A birth certificate is an official record of a birth. Parents are required to register a birth within six weeks. You may find someone born on 28th August 1859 was not registered until the following quarter which would be the December quarter rather than the September quarter. Up to 1875, registering a birth was not compulsory, so you could find some parents did not register a birth at all.
Obtaining a certificate is very important because it can help you to associate a child with their correct parent(s). If you have an ancestor who has a very common name such as Smith it can take on even more significance. There are numerous John Smith's in the GRO Index in any given year, and it is essential to make sure you have found the correct entry.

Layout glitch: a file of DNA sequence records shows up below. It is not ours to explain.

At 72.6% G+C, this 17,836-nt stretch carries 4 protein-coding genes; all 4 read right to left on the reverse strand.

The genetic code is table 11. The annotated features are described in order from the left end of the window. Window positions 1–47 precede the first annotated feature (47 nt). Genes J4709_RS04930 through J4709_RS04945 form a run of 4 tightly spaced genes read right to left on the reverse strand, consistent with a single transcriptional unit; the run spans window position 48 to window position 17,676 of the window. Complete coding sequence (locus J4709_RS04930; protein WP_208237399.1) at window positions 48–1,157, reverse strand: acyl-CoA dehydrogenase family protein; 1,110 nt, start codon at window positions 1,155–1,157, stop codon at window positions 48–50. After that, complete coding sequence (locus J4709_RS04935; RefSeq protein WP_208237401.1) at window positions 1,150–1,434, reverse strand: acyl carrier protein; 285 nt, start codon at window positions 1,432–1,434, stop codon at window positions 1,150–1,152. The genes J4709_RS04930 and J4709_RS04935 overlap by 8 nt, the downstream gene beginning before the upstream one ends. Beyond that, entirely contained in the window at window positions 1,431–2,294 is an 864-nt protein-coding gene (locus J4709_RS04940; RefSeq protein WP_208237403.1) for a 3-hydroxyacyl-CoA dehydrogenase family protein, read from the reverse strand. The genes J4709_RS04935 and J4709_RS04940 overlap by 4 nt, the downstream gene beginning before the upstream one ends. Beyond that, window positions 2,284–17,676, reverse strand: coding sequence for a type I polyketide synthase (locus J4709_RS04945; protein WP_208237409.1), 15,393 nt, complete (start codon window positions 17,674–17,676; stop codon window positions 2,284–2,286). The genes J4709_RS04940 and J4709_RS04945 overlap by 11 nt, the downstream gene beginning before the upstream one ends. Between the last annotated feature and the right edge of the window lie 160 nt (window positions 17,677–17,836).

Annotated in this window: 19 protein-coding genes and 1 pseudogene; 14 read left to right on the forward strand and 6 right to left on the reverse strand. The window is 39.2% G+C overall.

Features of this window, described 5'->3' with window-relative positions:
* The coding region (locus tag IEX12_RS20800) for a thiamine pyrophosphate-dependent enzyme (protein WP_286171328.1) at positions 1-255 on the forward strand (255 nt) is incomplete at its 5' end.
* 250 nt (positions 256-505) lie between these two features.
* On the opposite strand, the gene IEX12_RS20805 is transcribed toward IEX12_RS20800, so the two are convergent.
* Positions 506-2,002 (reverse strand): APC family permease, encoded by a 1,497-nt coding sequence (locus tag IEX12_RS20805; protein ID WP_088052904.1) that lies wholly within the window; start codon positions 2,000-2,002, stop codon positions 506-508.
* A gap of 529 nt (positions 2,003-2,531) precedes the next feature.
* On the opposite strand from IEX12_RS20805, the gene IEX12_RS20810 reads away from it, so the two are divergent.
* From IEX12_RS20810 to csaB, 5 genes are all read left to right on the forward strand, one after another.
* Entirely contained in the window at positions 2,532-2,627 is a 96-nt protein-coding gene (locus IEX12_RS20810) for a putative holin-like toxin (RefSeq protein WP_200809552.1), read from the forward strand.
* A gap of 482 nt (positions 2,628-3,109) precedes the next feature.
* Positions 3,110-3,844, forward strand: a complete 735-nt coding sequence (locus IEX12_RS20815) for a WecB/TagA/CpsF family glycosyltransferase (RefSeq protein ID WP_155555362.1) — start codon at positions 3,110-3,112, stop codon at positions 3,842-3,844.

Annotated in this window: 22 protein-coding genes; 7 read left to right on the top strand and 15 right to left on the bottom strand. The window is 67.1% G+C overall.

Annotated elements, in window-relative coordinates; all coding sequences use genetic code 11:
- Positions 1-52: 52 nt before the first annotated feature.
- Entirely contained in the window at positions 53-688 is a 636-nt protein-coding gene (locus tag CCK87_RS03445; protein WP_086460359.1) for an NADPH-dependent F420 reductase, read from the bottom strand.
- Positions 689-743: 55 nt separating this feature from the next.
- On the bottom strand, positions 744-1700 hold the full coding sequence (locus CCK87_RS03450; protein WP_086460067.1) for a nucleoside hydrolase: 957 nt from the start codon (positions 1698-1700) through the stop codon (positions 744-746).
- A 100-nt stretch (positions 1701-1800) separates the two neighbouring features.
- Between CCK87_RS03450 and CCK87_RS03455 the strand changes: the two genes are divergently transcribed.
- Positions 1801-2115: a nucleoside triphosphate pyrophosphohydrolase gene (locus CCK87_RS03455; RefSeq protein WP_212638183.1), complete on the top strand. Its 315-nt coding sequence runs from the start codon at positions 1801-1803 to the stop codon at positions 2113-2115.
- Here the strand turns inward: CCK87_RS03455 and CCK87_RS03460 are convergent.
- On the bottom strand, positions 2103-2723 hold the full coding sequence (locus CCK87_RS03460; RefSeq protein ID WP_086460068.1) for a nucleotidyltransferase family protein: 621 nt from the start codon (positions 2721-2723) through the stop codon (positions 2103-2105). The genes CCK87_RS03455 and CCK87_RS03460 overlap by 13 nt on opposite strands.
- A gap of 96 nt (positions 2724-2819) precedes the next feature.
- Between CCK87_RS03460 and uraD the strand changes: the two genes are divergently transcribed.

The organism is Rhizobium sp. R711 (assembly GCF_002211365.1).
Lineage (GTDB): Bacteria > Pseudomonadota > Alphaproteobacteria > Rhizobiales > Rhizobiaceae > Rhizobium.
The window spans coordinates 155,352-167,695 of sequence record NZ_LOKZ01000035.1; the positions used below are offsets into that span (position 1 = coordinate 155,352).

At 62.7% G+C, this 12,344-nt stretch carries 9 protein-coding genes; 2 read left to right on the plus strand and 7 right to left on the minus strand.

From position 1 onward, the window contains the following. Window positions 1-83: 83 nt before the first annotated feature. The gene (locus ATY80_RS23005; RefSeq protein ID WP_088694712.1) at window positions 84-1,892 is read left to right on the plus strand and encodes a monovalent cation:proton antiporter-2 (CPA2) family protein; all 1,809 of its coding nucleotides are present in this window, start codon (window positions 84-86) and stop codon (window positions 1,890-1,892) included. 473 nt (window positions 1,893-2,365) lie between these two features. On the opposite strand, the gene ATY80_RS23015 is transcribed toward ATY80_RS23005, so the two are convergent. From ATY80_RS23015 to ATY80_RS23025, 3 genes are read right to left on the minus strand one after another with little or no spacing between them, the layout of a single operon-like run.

The short version of a certificate of birth only gives the name of the child, their sex, birthplace and date of birth. It is advisable to get a full birth certificate as it provides more information, such as the parents' name(s) and the mother’s maiden name so you can look for any possible marriage registration in the GRO Index.
If a time is listed this means the parents may have had more than one child born at the same time. The father's occupation is also entered, which can prove useful to the family historian as you may find your ancestor was mentioned in records of a company he may have worked for.
If the column for father's name is blank, this means the child could be illegitimate and it may prove more difficult to track down the possible father, although the father's name is sometimes mentioned in some way in the child's name.